Much esteemed and worthy editor,
I shall regard you as my creditor
If you’ll give this communication –
A versified and brief narration –
Insertion: for full well I know
That you are a stubborn foe
To demon Wrong, a friend to Right;
And so to you I will indite.
G.T. called on my neighbor John,
And thus the colloquy begun: -
“Much respected burgess,” said G.T.
“Thy vote I humbly come to ask of thee;
And if the Council Chamber yields a seat,
Repaired and lighted well shall be your street;
The night-soil men shall not remove away
Manurial scrapings by the light of day;
Pig styes shall be removed, back slums kept clean,
Pure air shall flow where pestilence has been;
And – ” “Nay, stop,” says John;"no more my vote
Shall by such worthless men be caught.
There is a class of men their seats disgrace,
Who form conspiracies so dark and base;
Discharging men who own a liberal mind,
To fill their place men of their stamp they find.
And I hear thou art a Tory – thou belongs
To this disgraceful clique who do these wrongs.
Nay! by the twinkling stars that shine at night,
My vote shall be for those who act aright!”
“Now, John, come, keep thy temper, let us reason;
For everything there is a time or season;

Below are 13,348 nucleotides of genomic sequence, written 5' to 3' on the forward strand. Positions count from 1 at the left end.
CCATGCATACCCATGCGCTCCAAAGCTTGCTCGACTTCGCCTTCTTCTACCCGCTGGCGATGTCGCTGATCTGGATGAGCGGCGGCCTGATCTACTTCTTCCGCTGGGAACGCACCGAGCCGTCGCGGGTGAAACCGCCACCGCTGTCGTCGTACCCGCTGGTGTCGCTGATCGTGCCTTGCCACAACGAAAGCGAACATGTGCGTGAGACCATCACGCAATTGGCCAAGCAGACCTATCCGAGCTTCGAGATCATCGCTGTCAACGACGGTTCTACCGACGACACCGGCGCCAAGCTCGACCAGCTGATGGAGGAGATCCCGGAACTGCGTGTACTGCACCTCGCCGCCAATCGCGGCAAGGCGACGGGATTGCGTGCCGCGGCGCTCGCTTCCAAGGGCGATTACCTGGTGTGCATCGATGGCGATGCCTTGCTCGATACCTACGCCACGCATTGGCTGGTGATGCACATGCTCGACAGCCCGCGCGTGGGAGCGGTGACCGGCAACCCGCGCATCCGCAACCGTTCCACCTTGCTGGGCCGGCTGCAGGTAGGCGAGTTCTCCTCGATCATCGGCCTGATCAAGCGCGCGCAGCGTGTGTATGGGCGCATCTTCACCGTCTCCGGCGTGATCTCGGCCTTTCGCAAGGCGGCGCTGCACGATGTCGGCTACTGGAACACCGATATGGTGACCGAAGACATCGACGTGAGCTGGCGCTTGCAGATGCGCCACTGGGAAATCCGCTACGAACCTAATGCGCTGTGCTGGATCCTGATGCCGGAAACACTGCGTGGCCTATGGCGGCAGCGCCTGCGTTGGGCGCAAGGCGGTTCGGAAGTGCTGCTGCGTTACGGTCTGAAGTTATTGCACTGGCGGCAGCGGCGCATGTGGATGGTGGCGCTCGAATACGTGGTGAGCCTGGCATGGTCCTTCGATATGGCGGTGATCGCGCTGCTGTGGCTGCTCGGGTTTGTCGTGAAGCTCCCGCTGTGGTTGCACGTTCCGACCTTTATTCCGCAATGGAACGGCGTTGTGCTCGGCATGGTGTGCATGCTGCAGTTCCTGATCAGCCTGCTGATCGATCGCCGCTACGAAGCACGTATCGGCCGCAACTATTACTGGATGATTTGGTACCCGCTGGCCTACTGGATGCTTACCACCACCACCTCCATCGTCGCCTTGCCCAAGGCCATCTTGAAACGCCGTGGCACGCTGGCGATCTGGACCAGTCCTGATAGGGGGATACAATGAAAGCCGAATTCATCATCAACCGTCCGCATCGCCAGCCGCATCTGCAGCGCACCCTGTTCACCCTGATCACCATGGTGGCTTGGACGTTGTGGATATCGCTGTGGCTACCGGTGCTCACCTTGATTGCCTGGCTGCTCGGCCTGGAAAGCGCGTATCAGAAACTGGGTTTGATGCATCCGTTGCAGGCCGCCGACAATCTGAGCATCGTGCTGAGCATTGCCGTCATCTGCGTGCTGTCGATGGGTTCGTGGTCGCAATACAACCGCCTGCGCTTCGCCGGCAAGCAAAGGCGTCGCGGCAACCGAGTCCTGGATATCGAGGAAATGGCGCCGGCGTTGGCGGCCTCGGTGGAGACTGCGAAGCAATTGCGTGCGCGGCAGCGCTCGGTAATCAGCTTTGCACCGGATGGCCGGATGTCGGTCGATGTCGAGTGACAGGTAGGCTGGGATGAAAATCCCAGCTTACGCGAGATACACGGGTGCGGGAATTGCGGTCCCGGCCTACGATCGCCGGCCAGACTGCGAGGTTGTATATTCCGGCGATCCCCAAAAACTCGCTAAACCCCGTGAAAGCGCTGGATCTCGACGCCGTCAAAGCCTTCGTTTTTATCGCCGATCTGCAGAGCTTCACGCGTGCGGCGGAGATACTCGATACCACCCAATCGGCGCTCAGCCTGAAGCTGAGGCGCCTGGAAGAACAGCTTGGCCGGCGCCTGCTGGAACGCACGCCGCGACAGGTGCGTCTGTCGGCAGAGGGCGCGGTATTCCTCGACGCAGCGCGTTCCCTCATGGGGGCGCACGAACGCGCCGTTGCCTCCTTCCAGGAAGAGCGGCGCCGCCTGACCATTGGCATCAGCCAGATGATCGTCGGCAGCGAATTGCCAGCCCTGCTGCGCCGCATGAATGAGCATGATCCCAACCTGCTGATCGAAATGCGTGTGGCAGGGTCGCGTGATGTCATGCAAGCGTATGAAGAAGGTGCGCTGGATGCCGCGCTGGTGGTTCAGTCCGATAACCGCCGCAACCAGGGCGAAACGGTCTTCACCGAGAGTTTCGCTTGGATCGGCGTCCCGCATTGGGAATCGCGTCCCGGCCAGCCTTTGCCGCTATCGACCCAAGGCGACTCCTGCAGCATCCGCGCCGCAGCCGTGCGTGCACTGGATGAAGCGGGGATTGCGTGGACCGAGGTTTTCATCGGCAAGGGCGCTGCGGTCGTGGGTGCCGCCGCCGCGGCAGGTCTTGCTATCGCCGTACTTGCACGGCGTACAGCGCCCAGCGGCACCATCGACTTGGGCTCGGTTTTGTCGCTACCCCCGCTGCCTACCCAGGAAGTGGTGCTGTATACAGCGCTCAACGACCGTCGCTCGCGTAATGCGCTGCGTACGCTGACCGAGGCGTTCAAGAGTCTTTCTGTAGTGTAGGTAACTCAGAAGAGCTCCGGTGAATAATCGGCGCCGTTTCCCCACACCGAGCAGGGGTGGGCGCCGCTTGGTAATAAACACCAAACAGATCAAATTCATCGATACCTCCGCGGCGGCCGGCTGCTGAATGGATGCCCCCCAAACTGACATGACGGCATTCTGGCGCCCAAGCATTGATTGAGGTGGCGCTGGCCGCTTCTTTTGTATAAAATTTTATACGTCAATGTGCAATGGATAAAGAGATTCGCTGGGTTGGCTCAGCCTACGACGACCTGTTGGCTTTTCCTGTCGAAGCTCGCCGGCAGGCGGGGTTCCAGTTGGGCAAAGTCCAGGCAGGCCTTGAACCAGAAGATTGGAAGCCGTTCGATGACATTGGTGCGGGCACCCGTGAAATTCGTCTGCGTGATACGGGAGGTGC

And, if our tempers get in a confusion,
We cannot get unto a right conclusion.
I see some signs, if I’m allowed to guess,
Or symptoms that bespeak thy deep distress;
Thy wife’s wan countenance, thy children’s clothes,
In words of eloquence bespeak thy woes.
Here, take this crown, go pay thy grocer’s bill,
It will assist thee thy meal bag to fill;
Meantime thou’ll come and labor at my mill!”
Alas! the bribe prevailed; tho’ who can tell
The pain it cost his birthright thus to sell.
By bribes and intrigues he secures a seat,
An honest man will meet a sure defeat.
And Blackburn Councillors are Blackburn’s shame;
This is the question asked: - “Who are to blame?”

Title:Municipal Candidates

Author:R. R.

Publication:The Blackburn Times

Published in:Blackburn

Date:November 7th 1863

Keywords:industry, politics, poverty


This angry and pointed poem by a writer who refers to themselves as merely ‘R. R.’ condemns local politicians for corrupt practices within the machinations of civic government. What appears to be suggested is that ‘G. T.’ acquires the political support and votes of ‘John’ by offering him work in his mill. Where this is relevant to the Cotton Famine is in the mention of John’s ‘distress’, an abstract noun which when capitalised was an alternative term for the effects of the cotton blockade in Lancashire. It certainly seems that mention of John’s ‘wife’s wan countenance, thy children’s clothes’ suggests the effects of Famine-related unemployment. Inevitably, the closure of many mills in the region meant that those who could remain open reaped the benefits, either by cheaper labour or increasing prices. – SR